MSCI- EAFE: The Morgan Stanley Capital International Europe, Australasia and Far East Index, a free float-adjusted market capitalization index that is designed to measure developed-market equity performance, excluding the United States and Canada.
MSCI-Emerging Markets: The Morgan Stanley Capital International Emerging Market Index, is a free float-adjusted market capitalization index that is designed to measure the performance of global emerging markets of about 25 emerging economies.
Russell 3000: The Russell 3000 measures the performance of the 3000 largest US companies based on total market capitalization and represents about 98% of the investible US Equity market.
ML BOFA US Corp Mstr [Merill Lynch US Corporate Master]: The Merrill Lynch Corporate Master Market Index is a statistical composite tracking the performance of the entire US corporate bond market over time.
ML Muni Master [Merill Lynch US Corporate Master]: The Merrill Lynch Municipal Bond Master Index is a broad measure of the municipal fixed income market.
Investors cannot directly purchase any index.
LIBOR, London Interbank Offered Rate, is the rate of interest at which banks offer to lend money to one another in the wholesale money markets in London.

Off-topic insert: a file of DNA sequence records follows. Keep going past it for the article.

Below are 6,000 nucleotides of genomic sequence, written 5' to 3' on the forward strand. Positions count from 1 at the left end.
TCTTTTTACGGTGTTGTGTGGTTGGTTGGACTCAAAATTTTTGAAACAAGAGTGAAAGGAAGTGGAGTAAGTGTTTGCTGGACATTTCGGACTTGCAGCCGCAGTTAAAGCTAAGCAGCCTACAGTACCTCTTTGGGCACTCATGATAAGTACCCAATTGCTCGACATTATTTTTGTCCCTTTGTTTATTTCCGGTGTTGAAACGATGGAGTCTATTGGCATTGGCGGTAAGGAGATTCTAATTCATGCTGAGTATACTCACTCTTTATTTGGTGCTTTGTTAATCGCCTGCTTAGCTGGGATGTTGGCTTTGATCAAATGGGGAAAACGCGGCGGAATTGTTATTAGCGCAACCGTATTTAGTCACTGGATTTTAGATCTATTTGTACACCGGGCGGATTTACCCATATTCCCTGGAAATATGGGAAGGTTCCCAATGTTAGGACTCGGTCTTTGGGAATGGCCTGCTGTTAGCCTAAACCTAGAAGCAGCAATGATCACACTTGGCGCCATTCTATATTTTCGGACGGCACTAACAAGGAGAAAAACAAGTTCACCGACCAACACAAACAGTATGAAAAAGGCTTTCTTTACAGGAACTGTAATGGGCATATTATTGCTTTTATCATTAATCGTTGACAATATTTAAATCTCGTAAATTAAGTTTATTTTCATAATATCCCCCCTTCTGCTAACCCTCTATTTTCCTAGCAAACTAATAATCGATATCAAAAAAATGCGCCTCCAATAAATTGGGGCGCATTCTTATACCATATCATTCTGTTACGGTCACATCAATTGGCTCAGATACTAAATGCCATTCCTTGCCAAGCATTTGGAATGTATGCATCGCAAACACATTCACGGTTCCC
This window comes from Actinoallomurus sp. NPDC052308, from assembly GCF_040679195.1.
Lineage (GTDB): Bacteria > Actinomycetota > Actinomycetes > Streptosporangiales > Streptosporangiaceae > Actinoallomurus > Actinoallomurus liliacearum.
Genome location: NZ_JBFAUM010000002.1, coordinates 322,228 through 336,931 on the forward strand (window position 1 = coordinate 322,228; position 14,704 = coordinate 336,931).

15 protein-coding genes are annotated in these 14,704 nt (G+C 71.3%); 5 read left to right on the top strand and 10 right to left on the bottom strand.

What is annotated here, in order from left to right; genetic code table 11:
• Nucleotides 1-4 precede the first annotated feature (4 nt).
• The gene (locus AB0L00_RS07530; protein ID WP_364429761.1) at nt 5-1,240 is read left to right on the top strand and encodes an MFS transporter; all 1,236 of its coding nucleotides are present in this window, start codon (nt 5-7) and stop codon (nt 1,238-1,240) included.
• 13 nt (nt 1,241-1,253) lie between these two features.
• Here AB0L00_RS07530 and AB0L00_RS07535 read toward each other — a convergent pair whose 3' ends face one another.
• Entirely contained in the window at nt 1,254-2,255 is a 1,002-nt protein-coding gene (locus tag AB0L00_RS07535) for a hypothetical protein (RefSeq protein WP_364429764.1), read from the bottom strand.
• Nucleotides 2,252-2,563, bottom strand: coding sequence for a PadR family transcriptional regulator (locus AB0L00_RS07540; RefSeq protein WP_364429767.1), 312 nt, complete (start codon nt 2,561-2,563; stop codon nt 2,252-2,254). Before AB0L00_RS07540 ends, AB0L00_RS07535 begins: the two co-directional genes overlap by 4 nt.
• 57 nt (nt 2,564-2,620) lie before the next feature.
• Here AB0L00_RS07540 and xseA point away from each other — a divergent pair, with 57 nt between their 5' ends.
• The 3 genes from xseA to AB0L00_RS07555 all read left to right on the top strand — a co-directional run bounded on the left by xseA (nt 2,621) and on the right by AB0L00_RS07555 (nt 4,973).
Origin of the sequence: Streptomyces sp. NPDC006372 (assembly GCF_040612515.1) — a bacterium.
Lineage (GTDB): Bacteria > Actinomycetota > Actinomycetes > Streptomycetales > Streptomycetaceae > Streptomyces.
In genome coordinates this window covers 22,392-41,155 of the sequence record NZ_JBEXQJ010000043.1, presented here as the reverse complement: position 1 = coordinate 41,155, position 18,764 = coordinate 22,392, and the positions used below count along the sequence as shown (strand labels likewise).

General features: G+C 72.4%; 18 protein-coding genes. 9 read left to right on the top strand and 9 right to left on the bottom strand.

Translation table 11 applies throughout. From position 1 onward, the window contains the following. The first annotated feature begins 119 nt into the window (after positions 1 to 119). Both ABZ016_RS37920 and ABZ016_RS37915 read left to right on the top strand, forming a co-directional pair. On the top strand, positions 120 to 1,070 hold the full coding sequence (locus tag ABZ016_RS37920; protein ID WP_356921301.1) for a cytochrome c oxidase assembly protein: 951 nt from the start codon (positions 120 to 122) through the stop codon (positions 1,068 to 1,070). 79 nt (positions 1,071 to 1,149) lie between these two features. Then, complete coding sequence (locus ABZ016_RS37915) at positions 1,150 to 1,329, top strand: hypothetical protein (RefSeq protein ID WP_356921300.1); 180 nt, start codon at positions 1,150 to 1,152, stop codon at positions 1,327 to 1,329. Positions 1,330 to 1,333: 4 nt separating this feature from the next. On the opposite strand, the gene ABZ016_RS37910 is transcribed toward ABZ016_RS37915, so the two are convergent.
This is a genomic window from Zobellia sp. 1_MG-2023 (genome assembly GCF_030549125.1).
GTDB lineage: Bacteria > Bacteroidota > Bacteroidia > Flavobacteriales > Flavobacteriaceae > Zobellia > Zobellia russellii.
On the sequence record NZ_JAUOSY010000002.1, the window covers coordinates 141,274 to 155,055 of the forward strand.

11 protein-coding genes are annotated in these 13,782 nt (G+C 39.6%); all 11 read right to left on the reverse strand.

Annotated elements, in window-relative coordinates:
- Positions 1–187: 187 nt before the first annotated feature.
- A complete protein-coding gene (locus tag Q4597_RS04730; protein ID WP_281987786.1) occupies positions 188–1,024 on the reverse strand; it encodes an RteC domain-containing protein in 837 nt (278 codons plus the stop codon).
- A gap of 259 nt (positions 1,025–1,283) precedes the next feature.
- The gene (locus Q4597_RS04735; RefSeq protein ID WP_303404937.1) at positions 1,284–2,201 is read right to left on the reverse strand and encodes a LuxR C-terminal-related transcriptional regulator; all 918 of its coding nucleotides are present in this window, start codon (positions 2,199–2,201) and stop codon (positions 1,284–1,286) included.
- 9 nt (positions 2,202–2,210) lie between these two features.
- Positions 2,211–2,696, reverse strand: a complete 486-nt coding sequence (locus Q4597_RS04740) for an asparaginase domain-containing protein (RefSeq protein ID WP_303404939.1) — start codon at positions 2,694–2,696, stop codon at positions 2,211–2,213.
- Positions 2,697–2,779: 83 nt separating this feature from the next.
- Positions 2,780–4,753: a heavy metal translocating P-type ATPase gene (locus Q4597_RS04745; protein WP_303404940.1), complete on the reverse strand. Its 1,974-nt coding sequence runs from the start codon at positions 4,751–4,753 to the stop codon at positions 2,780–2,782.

The Dow Jones Industrial Average is an unweighted index of 30 “blue-chip” industrial U.S. stocks.
The S&P Midcap 400 Index is a capitalization-weighted index measuring the performance of the mid-range sector of the U.S. stock market, and represents approximately 7% of the total market value of U.S. equities. Companies in the Index fall between S&P 500 Index and the S&P SmallCap 600 Index in size: between $1-4 billion.
DJ Equity REIT Index represents all publicly traded real estate investment trusts in the Dow Jones U.S. stock universe classified as Equity REITs according to the S&P Dow Jones Indices REIT Industry Classification Hierarchy. These companies are REITs that primarily own and operate income-producing real estate.